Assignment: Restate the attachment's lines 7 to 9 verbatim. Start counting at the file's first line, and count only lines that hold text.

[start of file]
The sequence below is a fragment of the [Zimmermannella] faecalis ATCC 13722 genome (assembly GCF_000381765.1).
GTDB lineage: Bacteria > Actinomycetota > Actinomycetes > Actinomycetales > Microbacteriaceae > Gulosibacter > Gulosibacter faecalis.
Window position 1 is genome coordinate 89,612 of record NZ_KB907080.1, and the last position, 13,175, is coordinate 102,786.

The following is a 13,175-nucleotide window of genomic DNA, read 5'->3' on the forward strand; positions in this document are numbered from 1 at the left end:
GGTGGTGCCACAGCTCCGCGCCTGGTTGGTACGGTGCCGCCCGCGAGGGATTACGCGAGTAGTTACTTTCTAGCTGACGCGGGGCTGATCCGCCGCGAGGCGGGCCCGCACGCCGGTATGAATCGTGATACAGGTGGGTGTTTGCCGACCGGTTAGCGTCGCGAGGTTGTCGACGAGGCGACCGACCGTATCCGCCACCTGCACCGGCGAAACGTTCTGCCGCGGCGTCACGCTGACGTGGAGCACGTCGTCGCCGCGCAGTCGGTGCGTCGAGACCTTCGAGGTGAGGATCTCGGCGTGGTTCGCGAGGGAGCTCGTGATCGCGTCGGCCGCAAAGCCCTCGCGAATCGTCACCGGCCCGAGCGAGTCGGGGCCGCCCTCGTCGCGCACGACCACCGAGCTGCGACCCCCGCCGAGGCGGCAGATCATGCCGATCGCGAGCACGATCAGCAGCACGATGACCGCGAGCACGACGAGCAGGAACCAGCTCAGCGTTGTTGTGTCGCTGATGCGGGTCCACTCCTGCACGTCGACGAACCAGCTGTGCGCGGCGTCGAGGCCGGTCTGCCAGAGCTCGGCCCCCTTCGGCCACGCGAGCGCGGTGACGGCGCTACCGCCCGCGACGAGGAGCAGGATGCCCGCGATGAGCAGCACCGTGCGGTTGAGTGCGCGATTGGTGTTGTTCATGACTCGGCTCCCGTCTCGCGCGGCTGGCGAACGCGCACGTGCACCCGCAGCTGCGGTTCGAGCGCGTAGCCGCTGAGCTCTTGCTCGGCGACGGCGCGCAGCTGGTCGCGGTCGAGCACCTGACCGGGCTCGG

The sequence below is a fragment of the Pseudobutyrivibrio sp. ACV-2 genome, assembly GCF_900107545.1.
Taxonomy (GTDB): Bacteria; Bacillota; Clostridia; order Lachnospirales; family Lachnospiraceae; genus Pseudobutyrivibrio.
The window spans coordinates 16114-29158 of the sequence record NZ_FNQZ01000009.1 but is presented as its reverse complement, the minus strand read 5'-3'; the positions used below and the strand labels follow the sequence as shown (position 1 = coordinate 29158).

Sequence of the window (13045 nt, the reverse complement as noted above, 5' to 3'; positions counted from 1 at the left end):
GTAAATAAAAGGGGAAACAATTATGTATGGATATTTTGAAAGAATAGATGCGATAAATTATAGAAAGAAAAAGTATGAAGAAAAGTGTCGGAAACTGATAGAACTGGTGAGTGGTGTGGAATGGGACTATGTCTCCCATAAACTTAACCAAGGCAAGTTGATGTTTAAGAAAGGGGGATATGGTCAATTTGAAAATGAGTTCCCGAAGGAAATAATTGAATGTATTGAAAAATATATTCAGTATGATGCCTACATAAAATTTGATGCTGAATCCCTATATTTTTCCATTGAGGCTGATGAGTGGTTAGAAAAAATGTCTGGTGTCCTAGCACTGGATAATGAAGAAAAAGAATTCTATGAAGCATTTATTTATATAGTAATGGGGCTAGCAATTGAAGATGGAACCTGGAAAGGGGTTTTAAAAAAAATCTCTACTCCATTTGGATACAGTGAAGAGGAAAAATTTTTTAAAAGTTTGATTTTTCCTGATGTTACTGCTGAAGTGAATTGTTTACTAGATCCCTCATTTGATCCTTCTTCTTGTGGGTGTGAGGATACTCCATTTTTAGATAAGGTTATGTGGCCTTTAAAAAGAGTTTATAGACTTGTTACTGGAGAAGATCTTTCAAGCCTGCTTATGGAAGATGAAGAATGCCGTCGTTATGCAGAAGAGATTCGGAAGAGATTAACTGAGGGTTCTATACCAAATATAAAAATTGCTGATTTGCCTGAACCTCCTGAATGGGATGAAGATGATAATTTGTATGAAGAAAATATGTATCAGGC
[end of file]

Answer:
Taxonomy (GTDB): Bacteria; Bacillota; Clostridia; order Lachnospirales; family Lachnospiraceae; genus Pseudobutyrivibrio.
The window spans coordinates 16114-29158 of the sequence record NZ_FNQZ01000009.1 but is presented as its reverse complement, the minus strand read 5'-3'; the positions used below and the strand labels follow the sequence as shown (position 1 = coordinate 29158).

Sequence of the window (13045 nt, the reverse complement as noted above, 5' to 3'; positions counted from 1 at the left end):